Home Wealth Formula, by Mark Starr, is a new work at home business promoting a link posting opportunity. According to their site, you will be paid an average of $15 per link you post for a major corporation. Their math shows that you can earn almost $60,000 a year posting links for just one hour a day.
Unfortunately, this is incredibly misleading. Home Wealth Formula has purposefully left out many of the details involved in link posting to make it seem like an easier, more profitable opportunity.
Link posting is actually a form of affiliate marketing. You are posting links for other companies, however, you must pay to post these links. And after you have paid money to post these links, you will only be paid after someone not only clicks the link, but the purchases the product that link is promoting.
So, not only do you not get paid to post a link (but rather earn a commission when a product is purchased) you also must pay your own money to post that link. This means you actually have a chance to lose money on this opportunity, which is not mentioned anywhere on the Home Wealth Formula website.
Link Posting Certification
Over the past six months to a year, the “link posting certification” class has become one of the biggest markers of a scam. First of all, you need no certification to post links. Anyone can do it at any time, and all they have to do is join up with Google AdWords. In fact, the Google AdWords program will give you pretty much all the knowledge you need to use their program for free.
In addition, link posting has been around so long and is such a cornerstone of affiliate marketing at this point, you can head to almost any online forum searching for info on link posting and likely find much more sophisticated and helpful information from real world affiliate marketers then you will find in this “link posting certification” class.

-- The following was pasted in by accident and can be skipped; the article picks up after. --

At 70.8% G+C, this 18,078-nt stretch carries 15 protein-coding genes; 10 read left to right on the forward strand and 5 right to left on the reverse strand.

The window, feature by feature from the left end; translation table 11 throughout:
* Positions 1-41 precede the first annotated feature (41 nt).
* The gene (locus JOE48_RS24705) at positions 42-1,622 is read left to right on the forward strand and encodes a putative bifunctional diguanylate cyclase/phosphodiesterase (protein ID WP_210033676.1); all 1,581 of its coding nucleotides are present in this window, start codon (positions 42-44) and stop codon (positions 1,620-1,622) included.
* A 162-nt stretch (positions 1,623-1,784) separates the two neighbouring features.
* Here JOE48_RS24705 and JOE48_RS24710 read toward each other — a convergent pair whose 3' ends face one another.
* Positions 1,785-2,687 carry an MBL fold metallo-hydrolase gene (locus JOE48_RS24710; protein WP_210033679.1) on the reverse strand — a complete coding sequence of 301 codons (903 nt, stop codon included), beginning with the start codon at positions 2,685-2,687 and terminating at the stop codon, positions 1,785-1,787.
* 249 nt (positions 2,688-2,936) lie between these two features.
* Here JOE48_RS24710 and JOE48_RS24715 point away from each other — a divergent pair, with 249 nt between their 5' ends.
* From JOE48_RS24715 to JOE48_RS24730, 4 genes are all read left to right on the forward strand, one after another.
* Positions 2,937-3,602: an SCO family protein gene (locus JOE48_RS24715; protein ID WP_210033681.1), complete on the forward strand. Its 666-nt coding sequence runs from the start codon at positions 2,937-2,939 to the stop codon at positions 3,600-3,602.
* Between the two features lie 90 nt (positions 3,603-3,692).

Second, every company claims that they have “the only certified program in the world,” when, in fact, tons of companies are offering this worthless certification. These companies have to find a reason to make you pay them for information that you could easily find for free, so they have created this program. Fortunately for us, this program has become a clear sign that potential customers should just walk away.
Other Red Flags
Another red flag against Home Wealth Formula is that the website is being advertised by a multitude of fake news sites. Fake news sites are promotional advertisements made to look like online newspapers. This is intended to trick people into believing that advertising claims and slogans should be taken as fact. Companies that entice customers through the use of fake news sites are nearly always scams.
Yet another red flag for Home Wealth Formula is that their payment page security verification tags are simply photos, cut and pasted from another website. If they were legitimate, they would act as links taking you to another page which explained the security verification process.